*The Viral Week That Was is our weekly round-up of the previous week’s trending memes, humor, rumor, gossip, and everything else Chinese netizens are chatting about. Think of this as a nicotine patch to help ease yourself into the week after suckling on the smokey teat of the weekend.
Good morning, afternoon, or evening all, and welcome back to the Viral Week. After a week that saw the consecutive birthdays for the leaders of ‘Merica and China, it all begins again. Coming up on today’s issue, we bring you an explosion at a kindergarten, farming for likes, and Kazaam proposing on Chinese TV. But first…
Noodles are kind of a big deal in China. But eating noodles can cause much grief. Many find themselves digging in to a bowl of beef noodles for lunch, only to have the slurping cause soup to flick onto their work clothes. And if you’re not well-versed in chopstick operation, the results can be even more catastrophic.
This video was posted online and immediately piqued the interest of the online crowd, having been shared and liked tens of thousands of times.
Obviously, something about this simple yet effective consumption method really resonated with audiences.
If you don’t slurp noodle when you eat, you’re not giving them the respect they deserve
Those with OCD will find this very comforting…
He is probably a stylist from Tony (UK hairdresing company Toni & Guy)
In the future, I won’t need to worry about swallowing lipstick
For someone who needs to slurp their noodles to be satisfied, this is really hard to watch
Last week, a 22 year-old man surnamed Xu set off a home-made explosive device outside a kindergarten in Jiangsu province. The resulting explosion killed himself and eight others while leaving over 60 injured.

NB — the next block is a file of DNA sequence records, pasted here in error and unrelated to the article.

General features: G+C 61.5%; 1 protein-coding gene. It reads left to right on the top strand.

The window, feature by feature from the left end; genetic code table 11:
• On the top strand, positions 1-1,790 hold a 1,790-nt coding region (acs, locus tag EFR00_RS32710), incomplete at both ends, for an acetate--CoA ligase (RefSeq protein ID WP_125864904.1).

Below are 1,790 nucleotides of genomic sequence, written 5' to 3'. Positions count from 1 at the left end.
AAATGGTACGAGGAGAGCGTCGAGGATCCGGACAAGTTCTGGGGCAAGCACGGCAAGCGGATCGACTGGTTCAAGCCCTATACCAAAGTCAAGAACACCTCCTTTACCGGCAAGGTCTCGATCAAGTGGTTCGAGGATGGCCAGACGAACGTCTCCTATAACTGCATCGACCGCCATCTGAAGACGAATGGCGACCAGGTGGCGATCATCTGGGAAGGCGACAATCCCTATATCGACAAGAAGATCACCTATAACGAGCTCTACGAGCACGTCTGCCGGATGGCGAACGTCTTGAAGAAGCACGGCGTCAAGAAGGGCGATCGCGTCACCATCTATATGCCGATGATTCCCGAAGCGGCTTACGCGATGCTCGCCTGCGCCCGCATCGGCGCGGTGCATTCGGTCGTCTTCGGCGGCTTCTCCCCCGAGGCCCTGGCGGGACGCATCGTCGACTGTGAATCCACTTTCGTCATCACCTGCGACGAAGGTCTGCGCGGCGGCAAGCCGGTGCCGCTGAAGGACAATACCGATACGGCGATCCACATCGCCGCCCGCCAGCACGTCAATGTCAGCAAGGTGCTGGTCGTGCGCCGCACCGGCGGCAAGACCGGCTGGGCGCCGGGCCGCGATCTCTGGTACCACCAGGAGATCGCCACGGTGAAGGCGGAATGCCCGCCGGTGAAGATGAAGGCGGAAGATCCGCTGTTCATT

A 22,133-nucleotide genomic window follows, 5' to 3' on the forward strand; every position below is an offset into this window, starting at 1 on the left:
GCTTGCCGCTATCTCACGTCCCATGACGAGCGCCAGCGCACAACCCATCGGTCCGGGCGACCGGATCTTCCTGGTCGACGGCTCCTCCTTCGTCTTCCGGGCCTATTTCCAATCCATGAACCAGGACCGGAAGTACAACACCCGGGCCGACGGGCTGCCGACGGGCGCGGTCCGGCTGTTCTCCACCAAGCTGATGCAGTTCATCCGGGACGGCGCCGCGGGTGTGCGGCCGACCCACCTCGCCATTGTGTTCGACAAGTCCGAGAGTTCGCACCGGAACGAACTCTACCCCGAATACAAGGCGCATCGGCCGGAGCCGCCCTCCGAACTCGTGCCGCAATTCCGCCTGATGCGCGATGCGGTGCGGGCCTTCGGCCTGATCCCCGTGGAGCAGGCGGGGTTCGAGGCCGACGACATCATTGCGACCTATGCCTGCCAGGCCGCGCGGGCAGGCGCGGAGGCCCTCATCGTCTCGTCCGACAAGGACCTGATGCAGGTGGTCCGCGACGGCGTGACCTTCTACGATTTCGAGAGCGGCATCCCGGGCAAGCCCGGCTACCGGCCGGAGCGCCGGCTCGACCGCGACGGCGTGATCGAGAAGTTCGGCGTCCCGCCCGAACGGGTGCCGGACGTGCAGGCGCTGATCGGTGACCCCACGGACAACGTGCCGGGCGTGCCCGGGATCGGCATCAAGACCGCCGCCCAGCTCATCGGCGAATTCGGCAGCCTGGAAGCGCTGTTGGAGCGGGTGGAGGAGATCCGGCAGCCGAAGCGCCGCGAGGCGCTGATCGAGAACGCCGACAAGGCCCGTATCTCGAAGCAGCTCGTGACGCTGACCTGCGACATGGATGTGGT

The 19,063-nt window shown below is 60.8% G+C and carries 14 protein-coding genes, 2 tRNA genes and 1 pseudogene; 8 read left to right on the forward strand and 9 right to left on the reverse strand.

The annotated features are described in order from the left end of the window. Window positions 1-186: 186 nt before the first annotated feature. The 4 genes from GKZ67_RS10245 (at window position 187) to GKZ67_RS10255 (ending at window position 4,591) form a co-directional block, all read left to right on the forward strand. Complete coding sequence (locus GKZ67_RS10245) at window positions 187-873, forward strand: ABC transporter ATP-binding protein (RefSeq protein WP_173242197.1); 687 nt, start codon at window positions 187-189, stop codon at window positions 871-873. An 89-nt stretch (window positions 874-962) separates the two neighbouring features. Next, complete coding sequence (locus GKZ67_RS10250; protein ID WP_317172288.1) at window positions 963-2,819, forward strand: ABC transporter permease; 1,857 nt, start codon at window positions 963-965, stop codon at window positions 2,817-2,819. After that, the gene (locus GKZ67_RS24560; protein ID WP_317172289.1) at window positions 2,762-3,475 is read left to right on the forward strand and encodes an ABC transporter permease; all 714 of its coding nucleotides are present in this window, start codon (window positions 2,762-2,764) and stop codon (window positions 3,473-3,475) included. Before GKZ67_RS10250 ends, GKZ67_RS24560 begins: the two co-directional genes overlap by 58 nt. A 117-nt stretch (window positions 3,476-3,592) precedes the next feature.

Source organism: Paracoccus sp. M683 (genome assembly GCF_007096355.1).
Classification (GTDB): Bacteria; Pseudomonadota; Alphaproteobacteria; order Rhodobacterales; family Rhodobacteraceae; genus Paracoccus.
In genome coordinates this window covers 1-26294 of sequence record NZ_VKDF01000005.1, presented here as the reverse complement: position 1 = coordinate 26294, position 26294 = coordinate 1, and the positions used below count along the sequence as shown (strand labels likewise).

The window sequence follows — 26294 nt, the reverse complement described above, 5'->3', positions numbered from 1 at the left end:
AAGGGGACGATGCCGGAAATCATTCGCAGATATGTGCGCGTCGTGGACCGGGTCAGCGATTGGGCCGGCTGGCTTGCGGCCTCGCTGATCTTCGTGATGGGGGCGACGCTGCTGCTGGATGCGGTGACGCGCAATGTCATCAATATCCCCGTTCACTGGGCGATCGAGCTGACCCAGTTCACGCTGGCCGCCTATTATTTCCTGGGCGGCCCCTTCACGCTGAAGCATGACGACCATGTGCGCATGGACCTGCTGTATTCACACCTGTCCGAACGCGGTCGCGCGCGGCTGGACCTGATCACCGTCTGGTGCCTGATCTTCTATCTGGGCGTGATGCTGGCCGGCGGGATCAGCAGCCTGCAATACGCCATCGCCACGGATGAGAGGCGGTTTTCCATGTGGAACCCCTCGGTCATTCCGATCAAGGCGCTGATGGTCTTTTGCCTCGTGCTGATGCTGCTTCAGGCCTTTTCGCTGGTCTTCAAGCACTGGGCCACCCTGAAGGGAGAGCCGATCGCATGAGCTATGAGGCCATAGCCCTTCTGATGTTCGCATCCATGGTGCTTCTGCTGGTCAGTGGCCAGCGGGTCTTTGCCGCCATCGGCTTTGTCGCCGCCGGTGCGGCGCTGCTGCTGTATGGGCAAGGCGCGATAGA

Officials have now released more information on the suicide bomber. Xu had dropped out of school due to a neurological disorder. He then rented an apartment close to the kindergarten, which the authorities found had words for “death” scratched into the walls. They also found materials for making explosives.
Videos and pictures were initially circulating on Chinese media, but censors quickly put a stop to that. Those media files can still be found on Youtube and Twitter—the following video contains pretty graphic content.
DIGITAL FARM BUST
Three Chinese men were arrested in Thailand for operating an illicit farm—not the kind where you might find the latest strains marijuana or opium, but a digital one.
These men (Wang Dong, Niu Bang, Ni Wenjin) were provided approximately 350,000 sim cards, 500 phones, 21 sim card readers, and nine computers and given the task of generating fake likes and clicks on Chinese messaging behemoth, WeChat.
Thai authorities initially believed that the setup was an illegal call center, but the three men quickly explained that their job was simply to pad stats and were given a (performance dependent) salary of up to 4,400 USD.
This type of setup is not uncommon, with many such centers having been documented in China in the past.